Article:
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STIMELA, THE COAL TRAIN

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STIMELA

(In response to M&G article here: http://mg.co.za/article/2011-08-27-bra-hugh-black-to-the-future)

“Unga worry, mfan’a kithi, inkululeko ise duzi phela/ don’t worry, homeboy, freedom is just around the corner!” the older exiles would say to me in the mid-late 1970s, and later years in Lusaka, Zambia, my fatherland. My family and I had managed to sneak into Zambia a year before the Soweto ’76 student uprising. Anybody who had anything to do with the subsequent large numbers of young teen-age exiles in the immediate post-’76 years will recall how traumatic those years were for all.

I’ll today acknowledge the great work the veteran exiles did in helping us young aspiring cadres keep it together. I’ll never forget the long lectures on ours, and global history; such that by the time I entered UNZA to study Politics I already had an appreciable grasp of Dialectical Materialism, Philosophy, and critical thinking. Somehow I never caught on with the game of Chess, my younger brother, Thabo, is a formidable player.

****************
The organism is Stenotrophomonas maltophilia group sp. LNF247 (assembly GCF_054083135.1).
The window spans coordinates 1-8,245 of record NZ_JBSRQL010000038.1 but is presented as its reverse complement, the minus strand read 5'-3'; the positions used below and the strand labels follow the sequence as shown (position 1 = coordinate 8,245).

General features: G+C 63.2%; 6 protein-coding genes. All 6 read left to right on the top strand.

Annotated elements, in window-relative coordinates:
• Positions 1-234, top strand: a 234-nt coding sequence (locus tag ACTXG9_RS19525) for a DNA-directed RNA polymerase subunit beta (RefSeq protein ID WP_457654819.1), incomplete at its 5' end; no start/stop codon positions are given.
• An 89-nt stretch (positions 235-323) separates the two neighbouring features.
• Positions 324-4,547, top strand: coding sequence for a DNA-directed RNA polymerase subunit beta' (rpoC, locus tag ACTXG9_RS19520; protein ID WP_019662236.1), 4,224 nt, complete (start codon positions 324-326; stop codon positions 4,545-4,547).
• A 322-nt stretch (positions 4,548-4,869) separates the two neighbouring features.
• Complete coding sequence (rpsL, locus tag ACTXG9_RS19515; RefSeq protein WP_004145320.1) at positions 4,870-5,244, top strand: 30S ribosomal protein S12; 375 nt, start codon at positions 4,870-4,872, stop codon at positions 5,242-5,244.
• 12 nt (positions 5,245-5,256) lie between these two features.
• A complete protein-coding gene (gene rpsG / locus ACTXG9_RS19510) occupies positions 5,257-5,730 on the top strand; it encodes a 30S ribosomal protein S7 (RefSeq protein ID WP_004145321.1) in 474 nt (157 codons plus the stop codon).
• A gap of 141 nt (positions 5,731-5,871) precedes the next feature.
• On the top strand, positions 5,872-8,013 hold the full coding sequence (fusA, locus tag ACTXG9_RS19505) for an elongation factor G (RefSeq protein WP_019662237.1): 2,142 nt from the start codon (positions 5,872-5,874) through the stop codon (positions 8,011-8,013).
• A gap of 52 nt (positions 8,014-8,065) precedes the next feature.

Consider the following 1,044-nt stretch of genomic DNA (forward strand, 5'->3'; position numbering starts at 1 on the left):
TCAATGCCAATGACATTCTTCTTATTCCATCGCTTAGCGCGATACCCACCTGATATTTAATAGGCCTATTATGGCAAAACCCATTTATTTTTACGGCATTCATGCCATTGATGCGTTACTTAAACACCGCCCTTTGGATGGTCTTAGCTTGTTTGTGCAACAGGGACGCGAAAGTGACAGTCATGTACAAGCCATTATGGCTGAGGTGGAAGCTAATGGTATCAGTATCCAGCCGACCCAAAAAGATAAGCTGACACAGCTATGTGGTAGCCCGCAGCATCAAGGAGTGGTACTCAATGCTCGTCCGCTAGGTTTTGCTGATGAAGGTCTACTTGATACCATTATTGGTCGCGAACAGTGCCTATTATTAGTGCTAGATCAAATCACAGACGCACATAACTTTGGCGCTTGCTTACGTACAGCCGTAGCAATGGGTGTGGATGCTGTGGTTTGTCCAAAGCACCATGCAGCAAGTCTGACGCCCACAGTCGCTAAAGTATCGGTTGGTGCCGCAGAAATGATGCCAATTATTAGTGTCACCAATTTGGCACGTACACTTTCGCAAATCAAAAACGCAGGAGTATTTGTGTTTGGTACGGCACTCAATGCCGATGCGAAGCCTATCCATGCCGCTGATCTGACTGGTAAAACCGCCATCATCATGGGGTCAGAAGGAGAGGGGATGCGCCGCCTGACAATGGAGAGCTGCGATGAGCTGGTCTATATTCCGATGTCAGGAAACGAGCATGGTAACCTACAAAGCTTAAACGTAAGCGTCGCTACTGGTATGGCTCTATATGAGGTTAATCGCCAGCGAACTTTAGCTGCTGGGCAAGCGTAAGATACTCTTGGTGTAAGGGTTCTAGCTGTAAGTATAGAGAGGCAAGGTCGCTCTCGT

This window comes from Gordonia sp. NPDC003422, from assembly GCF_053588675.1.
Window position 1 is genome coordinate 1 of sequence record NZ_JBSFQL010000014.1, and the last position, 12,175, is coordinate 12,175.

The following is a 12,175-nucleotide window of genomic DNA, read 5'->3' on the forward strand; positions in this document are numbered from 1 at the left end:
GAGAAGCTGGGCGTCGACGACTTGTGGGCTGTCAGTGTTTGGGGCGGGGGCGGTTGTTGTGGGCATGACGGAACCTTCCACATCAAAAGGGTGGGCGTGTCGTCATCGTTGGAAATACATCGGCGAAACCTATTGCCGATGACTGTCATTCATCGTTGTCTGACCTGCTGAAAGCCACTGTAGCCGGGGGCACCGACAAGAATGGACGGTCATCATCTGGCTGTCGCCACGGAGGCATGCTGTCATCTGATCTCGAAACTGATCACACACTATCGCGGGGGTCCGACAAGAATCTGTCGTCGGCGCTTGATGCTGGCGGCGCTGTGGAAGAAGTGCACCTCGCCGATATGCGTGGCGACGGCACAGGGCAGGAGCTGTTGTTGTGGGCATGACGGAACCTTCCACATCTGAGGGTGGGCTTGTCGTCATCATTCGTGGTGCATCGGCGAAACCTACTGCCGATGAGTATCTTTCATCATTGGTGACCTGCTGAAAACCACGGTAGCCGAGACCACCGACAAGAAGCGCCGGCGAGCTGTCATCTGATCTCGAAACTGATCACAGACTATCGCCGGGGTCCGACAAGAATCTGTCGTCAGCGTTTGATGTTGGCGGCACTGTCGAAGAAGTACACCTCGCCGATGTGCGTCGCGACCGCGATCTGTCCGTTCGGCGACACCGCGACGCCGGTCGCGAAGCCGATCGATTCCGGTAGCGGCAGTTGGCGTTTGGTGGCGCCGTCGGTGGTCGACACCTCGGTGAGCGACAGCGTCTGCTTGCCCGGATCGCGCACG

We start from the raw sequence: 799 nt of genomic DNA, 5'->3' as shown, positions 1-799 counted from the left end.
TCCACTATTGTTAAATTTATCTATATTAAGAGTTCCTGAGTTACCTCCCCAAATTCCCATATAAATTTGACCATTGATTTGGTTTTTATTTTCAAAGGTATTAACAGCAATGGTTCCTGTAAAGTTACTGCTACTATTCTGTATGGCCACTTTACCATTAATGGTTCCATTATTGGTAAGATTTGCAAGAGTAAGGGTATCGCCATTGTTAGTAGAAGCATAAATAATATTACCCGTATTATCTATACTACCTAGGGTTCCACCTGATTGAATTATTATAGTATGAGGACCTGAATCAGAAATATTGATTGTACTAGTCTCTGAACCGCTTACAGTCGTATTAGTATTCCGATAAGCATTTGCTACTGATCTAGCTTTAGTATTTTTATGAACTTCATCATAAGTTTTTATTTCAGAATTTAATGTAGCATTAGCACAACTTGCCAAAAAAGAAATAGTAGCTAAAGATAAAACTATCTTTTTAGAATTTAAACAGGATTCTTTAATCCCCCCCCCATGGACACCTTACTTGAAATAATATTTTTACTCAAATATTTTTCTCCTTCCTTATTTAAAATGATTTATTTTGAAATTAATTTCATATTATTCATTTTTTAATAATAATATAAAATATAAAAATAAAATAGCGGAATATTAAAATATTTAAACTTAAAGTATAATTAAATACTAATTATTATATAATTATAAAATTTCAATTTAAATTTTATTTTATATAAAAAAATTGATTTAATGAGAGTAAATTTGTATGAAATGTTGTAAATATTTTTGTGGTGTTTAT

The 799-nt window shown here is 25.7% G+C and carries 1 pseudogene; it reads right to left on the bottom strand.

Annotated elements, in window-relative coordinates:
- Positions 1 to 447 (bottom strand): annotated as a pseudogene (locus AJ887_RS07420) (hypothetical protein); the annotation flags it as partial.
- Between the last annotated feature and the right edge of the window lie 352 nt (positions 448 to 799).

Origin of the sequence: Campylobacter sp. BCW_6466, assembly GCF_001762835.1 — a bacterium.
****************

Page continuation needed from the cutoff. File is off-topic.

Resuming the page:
And then there would be cultural activities and parties. We’d sing and play liberation songs, there’d be powerful poetry recitals. But when STIMELA came along, I would withdraw into a mental cave and ride along this train to the Promised Land. On this ride I would have Moses-like experiences, with the rivers Zambezi and Limpopo each stopping and parting at points for the on coming STIMELA. The hills and the mountains would part too, though somehow the train seemed to prefer to zoom onto Table Mountain so as to swoosh over to Robben Island to fetch Nelson Mandela and the other Greats. It’s the thought of the conditions of the miners that would often jerk me back to reality, more determined and inspired than ever to fight for our freedom. Coming from Welkom, I knew well the harsh and dehumanizing conditions under which the miners lived. I like to think that South African mine workers of all times deserve much more recognition than they receive in our time. Just a thought, how much more honour does a formerly AK-47 wielding Comrade deserve contra a goldmine drilling veteran?

Soon I’ll be ending my extended exile. I’m coming home! I’ve heard it told of a Gravy Train criss-crossing the land since 1994 …  Mmm, ohhh, Groove Me, Baby!

Simon Chilembo
Oslo, Norway
August 28, 2011

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